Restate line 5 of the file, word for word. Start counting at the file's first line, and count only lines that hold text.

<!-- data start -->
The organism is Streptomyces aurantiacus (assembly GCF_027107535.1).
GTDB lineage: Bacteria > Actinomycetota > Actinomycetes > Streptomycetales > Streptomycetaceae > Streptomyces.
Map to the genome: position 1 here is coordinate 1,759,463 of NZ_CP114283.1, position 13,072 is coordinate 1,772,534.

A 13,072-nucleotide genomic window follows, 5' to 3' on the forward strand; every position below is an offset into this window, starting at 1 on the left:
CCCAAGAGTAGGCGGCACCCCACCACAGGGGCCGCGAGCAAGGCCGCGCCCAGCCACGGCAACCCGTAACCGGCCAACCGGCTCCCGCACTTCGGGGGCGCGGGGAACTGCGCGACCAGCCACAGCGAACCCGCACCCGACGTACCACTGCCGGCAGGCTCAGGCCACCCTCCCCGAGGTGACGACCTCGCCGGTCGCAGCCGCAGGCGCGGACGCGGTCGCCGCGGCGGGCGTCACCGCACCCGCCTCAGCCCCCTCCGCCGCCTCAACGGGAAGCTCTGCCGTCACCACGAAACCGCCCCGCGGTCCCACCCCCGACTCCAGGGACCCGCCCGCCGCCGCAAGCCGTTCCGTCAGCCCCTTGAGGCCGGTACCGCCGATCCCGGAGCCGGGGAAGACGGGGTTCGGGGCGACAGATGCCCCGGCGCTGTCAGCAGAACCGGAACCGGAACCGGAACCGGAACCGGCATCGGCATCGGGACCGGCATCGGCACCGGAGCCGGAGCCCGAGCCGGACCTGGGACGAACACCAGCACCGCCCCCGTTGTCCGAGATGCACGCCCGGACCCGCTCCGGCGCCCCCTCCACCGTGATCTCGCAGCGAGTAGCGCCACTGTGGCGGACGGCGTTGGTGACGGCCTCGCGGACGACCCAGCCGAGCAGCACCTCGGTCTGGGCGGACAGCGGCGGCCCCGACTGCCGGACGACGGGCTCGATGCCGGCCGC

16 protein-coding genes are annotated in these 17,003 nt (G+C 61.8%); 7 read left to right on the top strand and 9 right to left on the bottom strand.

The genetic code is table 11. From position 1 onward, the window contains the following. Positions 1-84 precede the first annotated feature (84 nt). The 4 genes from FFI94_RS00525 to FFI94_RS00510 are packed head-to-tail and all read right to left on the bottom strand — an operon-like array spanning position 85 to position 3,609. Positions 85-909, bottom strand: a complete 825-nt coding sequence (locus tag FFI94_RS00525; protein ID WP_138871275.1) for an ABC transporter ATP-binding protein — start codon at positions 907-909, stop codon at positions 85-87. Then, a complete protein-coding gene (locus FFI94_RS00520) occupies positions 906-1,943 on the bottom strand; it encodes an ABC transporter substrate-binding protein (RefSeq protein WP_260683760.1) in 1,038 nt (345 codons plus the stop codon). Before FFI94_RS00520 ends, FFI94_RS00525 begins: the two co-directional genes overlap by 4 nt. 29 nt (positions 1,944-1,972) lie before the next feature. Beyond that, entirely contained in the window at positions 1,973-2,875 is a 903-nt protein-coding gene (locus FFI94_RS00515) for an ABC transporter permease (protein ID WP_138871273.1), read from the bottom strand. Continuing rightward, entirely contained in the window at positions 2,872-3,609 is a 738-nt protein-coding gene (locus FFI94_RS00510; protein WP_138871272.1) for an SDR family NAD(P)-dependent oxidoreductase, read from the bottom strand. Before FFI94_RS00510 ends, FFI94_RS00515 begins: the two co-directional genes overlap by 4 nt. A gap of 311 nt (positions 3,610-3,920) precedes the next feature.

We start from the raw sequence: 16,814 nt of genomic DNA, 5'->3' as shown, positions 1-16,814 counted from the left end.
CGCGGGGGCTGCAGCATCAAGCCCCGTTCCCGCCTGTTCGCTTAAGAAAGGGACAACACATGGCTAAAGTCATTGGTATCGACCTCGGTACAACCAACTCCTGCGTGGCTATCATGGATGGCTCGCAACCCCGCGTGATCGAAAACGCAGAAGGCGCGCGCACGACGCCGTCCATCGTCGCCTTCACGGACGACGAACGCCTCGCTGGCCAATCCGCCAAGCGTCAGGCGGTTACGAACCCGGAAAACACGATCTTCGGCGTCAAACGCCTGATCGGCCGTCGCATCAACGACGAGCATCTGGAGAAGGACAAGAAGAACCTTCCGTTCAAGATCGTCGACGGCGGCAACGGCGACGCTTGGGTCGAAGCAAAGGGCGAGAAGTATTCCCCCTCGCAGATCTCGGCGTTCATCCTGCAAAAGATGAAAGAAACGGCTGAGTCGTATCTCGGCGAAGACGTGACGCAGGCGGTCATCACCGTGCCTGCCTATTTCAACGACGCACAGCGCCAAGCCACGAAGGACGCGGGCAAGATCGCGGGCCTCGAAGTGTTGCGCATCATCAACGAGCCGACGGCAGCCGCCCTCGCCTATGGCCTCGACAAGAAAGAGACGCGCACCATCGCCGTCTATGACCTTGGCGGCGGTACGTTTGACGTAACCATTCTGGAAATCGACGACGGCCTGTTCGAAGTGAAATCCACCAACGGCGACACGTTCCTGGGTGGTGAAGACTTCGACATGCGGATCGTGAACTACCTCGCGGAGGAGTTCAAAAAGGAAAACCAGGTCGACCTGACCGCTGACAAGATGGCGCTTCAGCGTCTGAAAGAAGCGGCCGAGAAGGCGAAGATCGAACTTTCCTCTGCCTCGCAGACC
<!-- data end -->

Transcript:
CCCAAGAGTAGGCGGCACCCCACCACAGGGGCCGCGAGCAAGGCCGCGCCCAGCCACGGCAACCCGTAACCGGCCAACCGGCTCCCGCACTTCGGGGGCGCGGGGAACTGCGCGACCAGCCACAGCGAACCCGCACCCGACGTACCACTGCCGGCAGGCTCAGGCCACCCTCCCCGAGGTGACGACCTCGCCGGTCGCAGCCGCAGGCGCGGACGCGGTCGCCGCGGCGGGCGTCACCGCACCCGCCTCAGCCCCCTCCGCCGCCTCAACGGGAAGCTCTGCCGTCACCACGAAACCGCCCCGCGGTCCCACCCCCGACTCCAGGGACCCGCCCGCCGCCGCAAGCCGTTCCGTCAGCCCCTTGAGGCCGGTACCGCCGATCCCGGAGCCGGGGAAGACGGGGTTCGGGGCGACAGATGCCCCGGCGCTGTCAGCAGAACCGGAACCGGAACCGGAACCGGAACCGGCATCGGCATCGGGACCGGCATCGGCACCGGAGCCGGAGCCCGAGCCGGACCTGGGACGAACACCAGCACCGCCCCCGTTGTCCGAGATGCACGCCCGGACCCGCTCCGGCGCCCCCTCCACCGTGATCTCGCAGCGAGTAGCGCCACTGTGGCGGACGGCGTTGGTGACGGCCTCGCGGACGACCCAGCCGAGCAGCACCTCGGTCTGGGCGGACAGCGGCGGCCCCGACTGCCGGACGACGGGCTCGATGCCGGCCGC